Hands-On Physical Science challenges 6th-8th graders to develop ways to solve tasks and answer questions using a hands-on, inquiry-based approach, taking abstract physics and chemistry concepts and make them more concrete and real-world, writes teacher Tracy Albers.
How can social studies teachers sufficiently teach about systemic racism and oppression without making this lens the only way students see history and its connections to current events? Sarah Cooper and Lauren Brown continue their chat about teaching U.S. History in 2020.
Simulations involve tactile or kinesthetic participation and offer a way for students to be actively engaged in lessons and experience another dimension of learning. Barbara Blackburn and two colleagues share online and in-class SS, ELA, and STEM ideas.
Jennifer Sniadecki and Jason DeHart dive deep into using picture books in upper level classrooms to meet state standards and increase student mastery. In this 3rd post on the topic they share examples, research, and stories from their own teaching experiences.
Two-for-One Teaching is an excellent resource for educators who want to help connect what matters most to kids with what matters most to schools. The authors’ flexible strategies will help students learn and grow, writes 21st century curriculum coordinator Alex Valencic.
In More Grammar to Get Things Done, authors Crovitz and Devereaux strike the right balance of ideological and practical to make the idea of a pedagogical shift to teaching grammar in context not only doable but exciting, says ELA teacher Karen Rubado.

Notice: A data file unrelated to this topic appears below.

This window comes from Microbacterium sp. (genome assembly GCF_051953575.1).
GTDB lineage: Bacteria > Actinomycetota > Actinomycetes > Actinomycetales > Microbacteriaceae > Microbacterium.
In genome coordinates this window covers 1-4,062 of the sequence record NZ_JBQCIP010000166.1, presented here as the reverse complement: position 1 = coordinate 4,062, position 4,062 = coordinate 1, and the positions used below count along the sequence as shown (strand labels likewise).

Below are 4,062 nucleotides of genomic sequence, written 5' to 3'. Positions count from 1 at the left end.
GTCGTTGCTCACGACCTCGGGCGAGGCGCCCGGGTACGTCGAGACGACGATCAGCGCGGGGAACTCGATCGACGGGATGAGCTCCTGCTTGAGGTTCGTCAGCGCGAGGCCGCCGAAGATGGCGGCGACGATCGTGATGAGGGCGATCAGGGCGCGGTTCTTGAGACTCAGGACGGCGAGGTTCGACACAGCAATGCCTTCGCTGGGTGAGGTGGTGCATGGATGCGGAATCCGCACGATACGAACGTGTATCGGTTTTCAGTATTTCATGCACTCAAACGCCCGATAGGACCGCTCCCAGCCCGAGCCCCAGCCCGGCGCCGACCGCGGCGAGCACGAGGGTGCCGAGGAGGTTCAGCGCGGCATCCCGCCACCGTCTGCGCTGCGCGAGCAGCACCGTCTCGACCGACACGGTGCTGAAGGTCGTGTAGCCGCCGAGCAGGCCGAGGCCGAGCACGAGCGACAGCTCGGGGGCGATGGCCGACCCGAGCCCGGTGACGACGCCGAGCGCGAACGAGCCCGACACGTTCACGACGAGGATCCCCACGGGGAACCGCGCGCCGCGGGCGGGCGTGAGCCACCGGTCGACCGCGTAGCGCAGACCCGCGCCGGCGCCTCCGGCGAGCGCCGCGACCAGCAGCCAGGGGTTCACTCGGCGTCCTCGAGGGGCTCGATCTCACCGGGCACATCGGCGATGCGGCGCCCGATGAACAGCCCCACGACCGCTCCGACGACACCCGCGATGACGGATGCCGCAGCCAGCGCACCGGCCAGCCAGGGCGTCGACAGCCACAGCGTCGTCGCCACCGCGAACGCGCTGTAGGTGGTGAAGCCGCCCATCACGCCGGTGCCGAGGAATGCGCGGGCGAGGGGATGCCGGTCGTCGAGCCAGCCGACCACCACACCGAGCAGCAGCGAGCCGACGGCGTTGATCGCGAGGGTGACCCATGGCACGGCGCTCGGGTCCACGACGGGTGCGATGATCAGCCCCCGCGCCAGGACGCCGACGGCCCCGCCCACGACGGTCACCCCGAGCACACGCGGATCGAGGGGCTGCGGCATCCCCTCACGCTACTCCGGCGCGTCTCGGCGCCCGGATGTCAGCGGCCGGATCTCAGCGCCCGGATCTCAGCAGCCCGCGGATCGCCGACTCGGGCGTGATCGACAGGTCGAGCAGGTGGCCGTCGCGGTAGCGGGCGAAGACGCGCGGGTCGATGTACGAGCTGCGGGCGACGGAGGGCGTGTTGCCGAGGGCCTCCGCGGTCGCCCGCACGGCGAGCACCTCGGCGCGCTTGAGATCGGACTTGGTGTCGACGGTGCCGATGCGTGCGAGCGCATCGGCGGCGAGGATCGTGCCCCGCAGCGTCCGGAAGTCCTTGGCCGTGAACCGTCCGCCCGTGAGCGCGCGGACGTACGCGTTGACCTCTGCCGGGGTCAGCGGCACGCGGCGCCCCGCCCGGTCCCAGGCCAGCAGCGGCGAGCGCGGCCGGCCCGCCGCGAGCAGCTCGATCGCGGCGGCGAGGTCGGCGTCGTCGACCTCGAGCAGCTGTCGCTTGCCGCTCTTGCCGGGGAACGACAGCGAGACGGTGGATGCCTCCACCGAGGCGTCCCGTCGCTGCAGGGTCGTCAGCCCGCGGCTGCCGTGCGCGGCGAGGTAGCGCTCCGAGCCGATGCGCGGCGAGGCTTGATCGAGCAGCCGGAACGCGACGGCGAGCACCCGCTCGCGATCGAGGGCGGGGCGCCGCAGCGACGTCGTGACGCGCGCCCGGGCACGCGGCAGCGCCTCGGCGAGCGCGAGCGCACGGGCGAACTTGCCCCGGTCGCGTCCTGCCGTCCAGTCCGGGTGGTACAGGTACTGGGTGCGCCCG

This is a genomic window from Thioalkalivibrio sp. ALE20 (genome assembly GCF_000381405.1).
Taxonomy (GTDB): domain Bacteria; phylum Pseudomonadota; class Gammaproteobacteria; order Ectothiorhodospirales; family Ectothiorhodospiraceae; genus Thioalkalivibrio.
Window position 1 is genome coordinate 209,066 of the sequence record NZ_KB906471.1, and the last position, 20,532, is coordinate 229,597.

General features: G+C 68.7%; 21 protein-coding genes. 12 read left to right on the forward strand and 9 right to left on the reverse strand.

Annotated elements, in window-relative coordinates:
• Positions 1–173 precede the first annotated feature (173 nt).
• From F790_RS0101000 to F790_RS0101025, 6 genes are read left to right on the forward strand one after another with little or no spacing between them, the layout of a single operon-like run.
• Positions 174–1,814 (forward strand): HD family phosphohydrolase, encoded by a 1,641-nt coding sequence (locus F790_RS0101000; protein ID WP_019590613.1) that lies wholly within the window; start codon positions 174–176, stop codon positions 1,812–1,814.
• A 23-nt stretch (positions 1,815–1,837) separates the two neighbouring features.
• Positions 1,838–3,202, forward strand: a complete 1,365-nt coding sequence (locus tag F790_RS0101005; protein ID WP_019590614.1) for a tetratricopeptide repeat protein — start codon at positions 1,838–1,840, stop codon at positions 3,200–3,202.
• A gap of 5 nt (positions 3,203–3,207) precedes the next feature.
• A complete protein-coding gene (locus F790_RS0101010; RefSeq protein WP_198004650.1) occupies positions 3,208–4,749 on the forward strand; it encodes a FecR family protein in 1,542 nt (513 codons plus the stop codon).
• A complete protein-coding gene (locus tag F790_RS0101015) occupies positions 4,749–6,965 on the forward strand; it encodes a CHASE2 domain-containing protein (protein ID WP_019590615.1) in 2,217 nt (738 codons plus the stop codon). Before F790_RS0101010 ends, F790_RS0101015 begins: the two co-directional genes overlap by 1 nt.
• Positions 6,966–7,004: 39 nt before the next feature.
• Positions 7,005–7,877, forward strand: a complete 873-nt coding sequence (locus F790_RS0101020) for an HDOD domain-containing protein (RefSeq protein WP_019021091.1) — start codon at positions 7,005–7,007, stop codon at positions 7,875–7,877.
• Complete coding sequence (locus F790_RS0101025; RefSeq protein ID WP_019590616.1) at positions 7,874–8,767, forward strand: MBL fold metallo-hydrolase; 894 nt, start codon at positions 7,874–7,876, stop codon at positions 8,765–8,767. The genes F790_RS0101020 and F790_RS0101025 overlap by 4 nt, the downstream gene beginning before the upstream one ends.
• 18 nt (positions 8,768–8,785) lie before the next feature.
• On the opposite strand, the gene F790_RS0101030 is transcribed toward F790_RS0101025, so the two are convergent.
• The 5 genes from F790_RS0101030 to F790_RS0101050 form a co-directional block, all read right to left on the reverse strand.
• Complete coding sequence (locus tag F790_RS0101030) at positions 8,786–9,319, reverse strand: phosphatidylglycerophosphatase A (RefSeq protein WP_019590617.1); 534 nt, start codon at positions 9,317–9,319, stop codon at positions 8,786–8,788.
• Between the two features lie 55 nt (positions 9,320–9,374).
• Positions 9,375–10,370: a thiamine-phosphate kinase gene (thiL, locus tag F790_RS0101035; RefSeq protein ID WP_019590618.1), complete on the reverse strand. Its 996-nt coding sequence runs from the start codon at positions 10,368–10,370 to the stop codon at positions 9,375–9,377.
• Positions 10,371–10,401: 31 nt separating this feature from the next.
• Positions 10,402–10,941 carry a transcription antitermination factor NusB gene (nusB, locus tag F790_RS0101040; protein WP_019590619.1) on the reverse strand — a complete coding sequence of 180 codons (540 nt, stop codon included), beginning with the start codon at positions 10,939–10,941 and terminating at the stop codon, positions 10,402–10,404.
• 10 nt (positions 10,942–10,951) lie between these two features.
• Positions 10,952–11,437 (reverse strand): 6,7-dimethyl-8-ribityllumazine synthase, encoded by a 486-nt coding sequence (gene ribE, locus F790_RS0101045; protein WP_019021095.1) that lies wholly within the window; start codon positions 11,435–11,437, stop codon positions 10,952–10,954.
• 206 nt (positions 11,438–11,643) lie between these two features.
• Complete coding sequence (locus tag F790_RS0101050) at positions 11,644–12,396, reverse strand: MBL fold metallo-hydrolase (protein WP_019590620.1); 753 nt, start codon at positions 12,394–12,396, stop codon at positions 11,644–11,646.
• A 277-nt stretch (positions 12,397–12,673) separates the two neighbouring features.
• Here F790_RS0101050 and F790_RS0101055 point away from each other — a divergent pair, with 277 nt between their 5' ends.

In March, when her physical classroom vanished, NBCT Kathie Palmieri knew she had to embrace her career-long passion for professional growth. Here’s how she tapped into best practice research and her own skill set to design online learning that kept kids and parents engaged.
When we scratch our heads and wonder how can we prepare our students for a world increasingly dominated by artificial intelligence, Anne Jolly wants us to remember a great place to learn teamwork, technical skills, work ethics and social responsibility. STEM class!
Jenny Rankin writes that sharing teachers’ individual wisdom and expertise with the world is necessary, and, more importantly, possible. Read Rankin’s book to feel encouraged and inspired in your quest to expand your impact on the world, says teacher-reviewer Kathleen Palmieri.
Are you tasked with preparing students for college and careers? “The Skills That Matter: Teaching Interpersonal and Intrapersonal Competencies in Any Classroom” by Noonan and Erickson can help, writes consultant Anne Anderson. The book gives teachers and administrators a place to begin.